Plaintiff further contends that the North Carolina District Attorney Defendants caused the continuation of his confinement with malicious intent. In support, Plaintiff asserts that at his first appearance hearing, Defendant Assistant District Attorney John Doe #1 was aware that Plaintiff had appeared for trial in Colorado but failed to act on that knowledge, thereby violating Plaintiff's Fourth Amendment rights. ( Id. at 5). Plaintiff also contends that during his extradition hearing on or about October 27, 2012, Defendant Assistant District Attorney John Doe #2 moved the court to find that Plaintiff was barred from objecting to extradition and amended the Fugitive Affidavit and Warrant for Arrest of Fugitive to reflect a charge of probation violation rather than the charge of fleeing justice before trial could be held. ( Id. at 6).

Plaintiff alleges that on or about November 9, 2012, he was extradited to the Denver County jail and bond was reduced to $5, 000, thereby allowing Plaintiff to bond out of jail on or about November 11, 2012. ( Id. ). Plaintiff alleges that despite being properly bonded out, he was arrested and detained for approximately half an hour on or about November 13, 2012, due to the Alias Warrant. ( Id. ) Plaintiff asserts that on or about January 10, 2013, the Denver Probation Defendants, represented by Defendant Deputy District Attorney Shockley, moved to voluntarily withdraw the Complaint to Revoke Probation, which the Denver County District Court granted. ( Id. ). Plaintiff asserts that Defendants District Attorney Morrissey and the Denver District Attorney's Office failed to properly supervise the Denver Probation Defendants, which allowed the defective warrant against Plaintiff to issue and continue as an active warrant despite the absence of facts to justify it. ( Id. at 9). Plaintiff further asserts that the Denver District Attorney Defendants "failed to investigate the plaintiff's arrest and incarceration in a timely manner, and thus failed to dismiss the Complaint for Revocation of Probation when they should have, and they thereby failed to minimize the plaintiff's time in jail." ( Id. ).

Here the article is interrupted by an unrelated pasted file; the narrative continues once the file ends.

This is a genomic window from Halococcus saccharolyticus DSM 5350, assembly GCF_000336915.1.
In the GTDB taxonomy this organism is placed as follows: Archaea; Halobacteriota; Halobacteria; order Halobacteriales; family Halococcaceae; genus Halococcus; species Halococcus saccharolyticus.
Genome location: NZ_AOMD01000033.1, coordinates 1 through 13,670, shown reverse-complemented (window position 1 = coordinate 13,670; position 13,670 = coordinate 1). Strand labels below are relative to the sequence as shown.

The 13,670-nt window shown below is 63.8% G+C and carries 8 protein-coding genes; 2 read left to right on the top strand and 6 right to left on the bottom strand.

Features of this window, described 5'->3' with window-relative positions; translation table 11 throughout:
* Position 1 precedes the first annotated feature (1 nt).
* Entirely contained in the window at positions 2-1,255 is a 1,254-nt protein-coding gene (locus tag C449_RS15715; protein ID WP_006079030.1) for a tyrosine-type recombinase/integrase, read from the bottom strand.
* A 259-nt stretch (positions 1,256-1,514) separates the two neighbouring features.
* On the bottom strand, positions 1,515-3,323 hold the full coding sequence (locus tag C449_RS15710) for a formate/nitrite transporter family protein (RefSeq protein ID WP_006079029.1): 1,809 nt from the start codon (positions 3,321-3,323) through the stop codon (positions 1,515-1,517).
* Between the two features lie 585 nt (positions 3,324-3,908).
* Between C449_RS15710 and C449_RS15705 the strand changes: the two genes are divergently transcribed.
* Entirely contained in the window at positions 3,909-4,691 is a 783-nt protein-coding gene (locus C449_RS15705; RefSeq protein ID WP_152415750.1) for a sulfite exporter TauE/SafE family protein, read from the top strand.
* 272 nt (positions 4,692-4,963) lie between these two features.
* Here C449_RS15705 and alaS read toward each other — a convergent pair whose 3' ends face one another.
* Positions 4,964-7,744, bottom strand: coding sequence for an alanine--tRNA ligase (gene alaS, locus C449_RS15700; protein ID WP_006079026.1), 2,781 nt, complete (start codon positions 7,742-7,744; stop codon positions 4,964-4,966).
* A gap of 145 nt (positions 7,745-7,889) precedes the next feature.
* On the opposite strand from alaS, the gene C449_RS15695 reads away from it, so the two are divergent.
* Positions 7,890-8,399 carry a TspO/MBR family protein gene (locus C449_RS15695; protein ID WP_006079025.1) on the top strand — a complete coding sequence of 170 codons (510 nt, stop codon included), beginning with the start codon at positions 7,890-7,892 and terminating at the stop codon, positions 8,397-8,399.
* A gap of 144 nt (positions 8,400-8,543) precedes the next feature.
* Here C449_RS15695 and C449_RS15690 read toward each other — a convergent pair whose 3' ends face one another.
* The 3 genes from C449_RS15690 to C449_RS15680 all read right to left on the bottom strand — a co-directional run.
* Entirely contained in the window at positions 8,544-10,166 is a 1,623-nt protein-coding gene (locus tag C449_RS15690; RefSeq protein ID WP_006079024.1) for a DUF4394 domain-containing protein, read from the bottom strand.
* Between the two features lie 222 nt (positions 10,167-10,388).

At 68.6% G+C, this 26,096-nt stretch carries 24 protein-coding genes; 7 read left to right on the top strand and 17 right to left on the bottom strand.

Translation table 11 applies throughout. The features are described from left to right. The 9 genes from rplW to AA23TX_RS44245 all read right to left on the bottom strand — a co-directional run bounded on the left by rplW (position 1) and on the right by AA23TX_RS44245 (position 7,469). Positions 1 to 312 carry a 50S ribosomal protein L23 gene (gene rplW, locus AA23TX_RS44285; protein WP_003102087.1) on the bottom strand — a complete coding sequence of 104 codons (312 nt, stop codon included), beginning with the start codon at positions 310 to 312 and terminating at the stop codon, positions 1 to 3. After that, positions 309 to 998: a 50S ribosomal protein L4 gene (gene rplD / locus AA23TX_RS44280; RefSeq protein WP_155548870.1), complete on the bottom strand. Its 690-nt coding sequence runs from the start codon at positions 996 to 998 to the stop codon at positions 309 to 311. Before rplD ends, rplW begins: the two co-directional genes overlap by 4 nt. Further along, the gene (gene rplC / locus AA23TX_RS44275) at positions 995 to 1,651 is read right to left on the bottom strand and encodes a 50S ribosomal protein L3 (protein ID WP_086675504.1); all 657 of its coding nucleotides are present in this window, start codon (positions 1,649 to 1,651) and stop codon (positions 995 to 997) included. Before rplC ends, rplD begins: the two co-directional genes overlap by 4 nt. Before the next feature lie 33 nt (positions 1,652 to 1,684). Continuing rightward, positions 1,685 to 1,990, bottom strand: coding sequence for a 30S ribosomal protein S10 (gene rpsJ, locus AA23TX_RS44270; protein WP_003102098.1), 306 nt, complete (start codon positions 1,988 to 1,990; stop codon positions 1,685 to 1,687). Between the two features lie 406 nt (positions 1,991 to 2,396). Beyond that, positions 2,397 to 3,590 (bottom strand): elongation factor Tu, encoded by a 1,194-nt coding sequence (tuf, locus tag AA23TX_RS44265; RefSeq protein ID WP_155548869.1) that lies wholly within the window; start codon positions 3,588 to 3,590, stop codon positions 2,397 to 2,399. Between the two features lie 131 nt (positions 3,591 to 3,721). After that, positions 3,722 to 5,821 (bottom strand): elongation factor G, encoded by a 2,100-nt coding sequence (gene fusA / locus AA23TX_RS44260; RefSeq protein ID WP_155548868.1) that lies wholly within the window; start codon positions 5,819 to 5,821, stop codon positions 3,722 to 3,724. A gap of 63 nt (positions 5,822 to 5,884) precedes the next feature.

A. Claims against the North Carolina Police Defendants and North Carolina District Attorney Defendants